Opinion: Thailand’s real royalists cannot let Palang Pracharat be its sole representative in parliament

The watch scandal, the crackdown on students, the military-backing, the coup, the minister who was a drug smuggler, the minister who built a home in national park land, the list goes on and on.

And we haven’t even brought up the constant party infighting that has seen new leadership (led by watch-wearer extraordinaire Prawit Wongsuwan) in less than a year, the infighting that pushed out new Finance Minister Predee Daochai, the internal drama where party members constantly bickers and fight for the spoils of governance.

This is the party that is supposed to defend and uphold the cherished royal institution?

Yet somehow that has become the case. Prime Minister Prayut Chan-ocha and Deputy Prime Minister Prawit have somehow taken their special brand of corruption and nepotism and their merry band of syncophants and rebranded themselves into ardent defenders of the crown.

Who does one blame for this sad state of affairs?

Do you blame the students who want to modernize the institution and reform it? Do you blame parties like the Democrats who have become so inept that they’re effectively unelectable? Do you blame the coupmakers who have shrewdly rebranded themselves so that the public thinks that they’re inextricably tied to crown?

Or do you blame the public for being hoodwinked by such a trick.

For many royalists, the crown (moreso than the man) is a symbol of virtue, of paternalism, of fatherly love during times of crisis. It is sacred, cherished, even moral, dare we say.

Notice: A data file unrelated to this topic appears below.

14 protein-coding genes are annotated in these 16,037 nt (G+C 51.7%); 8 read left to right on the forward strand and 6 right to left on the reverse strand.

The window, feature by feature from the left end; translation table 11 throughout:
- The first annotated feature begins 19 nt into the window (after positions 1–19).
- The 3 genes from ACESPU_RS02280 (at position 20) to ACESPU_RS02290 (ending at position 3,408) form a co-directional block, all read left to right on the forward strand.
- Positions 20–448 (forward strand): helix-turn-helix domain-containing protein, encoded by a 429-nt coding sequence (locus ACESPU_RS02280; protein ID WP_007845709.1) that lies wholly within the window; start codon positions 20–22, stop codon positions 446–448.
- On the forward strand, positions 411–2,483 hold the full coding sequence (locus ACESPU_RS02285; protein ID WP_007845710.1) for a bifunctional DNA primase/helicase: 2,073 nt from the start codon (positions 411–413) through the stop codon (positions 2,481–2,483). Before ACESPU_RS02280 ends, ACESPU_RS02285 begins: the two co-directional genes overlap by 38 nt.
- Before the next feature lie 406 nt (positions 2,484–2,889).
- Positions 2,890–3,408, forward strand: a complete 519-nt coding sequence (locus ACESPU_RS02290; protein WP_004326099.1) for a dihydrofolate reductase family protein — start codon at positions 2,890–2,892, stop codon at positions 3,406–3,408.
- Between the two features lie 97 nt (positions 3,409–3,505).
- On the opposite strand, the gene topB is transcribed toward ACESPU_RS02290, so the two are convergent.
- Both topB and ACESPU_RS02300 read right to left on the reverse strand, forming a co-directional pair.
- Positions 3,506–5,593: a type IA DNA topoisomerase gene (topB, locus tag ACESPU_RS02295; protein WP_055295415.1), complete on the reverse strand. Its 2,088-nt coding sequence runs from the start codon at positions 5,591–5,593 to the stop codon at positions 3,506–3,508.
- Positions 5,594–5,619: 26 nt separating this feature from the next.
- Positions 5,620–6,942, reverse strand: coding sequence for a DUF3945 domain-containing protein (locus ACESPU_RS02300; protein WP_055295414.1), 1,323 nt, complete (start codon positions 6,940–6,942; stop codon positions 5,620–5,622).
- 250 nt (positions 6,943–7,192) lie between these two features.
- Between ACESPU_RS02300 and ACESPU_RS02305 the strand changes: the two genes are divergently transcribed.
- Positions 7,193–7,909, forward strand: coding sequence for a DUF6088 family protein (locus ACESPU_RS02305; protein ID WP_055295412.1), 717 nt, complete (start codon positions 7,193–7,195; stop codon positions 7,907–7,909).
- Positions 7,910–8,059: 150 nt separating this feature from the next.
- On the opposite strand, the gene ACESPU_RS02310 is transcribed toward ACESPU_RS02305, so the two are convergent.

So to tie the decay of Palang Pracharat to the crown requires some mental gymnastics that we’re not sure is worth the trouble or sustainable in the long run.

Royalists must realize, at this point, that Prayut and Prawit are doing nothing more than using the crown as a shield to prolong their stranglehold on power.

There is room to be loyal to King and Country and not the generals.

Let us not forget that the student protests began with a questionable court decision and against military intervention in politics. There is room to hate this government and still love the monarch.

If that middle ground can be found then perhaps there might be a more civilized way out of this conflict.

Advertisement -

COVID-19

Thai government says no local transmission from Myanmar case yet, 13 new quarantine cases

Thailand’s government said on Thursday that it had discovered 13 new cases of coronavirus in the last...
Advertisement -
Advertisement -

Latest article

Thaksin backs local politician in rare endorsement

In a rare move, former prime minister Thaksin Shinawatra, on Thursday, personally endorsed a local politician in the upcoming provincial elections.

Nakhon Sri Thammarat faces worst flood crisis in 30 years, death toll climbs to 7

Thailand’s southern province of Nakhon Sri Thammarat continues to face severe flooding with the death toll rising to seven on Thursday.

Thai government says no local transmission from Myanmar case yet, 13 new quarantine cases

Thailand’s government said on Thursday that it had discovered 13 new cases of coronavirus in the last 24 hours, including six illegal...

Thai Consumer confidence in November hits nine month peak, says UTCC

Thailand’s consumer confidence in November, which has increased in the past two months, is at a nine-month high of 52.4 points in...

Government warns protesters, opposition not to question constitutional court ruling

Coalition MPs and members of the government, on Thursday, warned opposition parties and pressure groups not to criticize the Constitutional Court’s verdict...

Thai exports to grow 4 per cent in 2021, says The Ministry of Commerce

The Ministry of Commerce said this week it expects Thai exports in 2021 to grow 4 per cent, rising from this year's...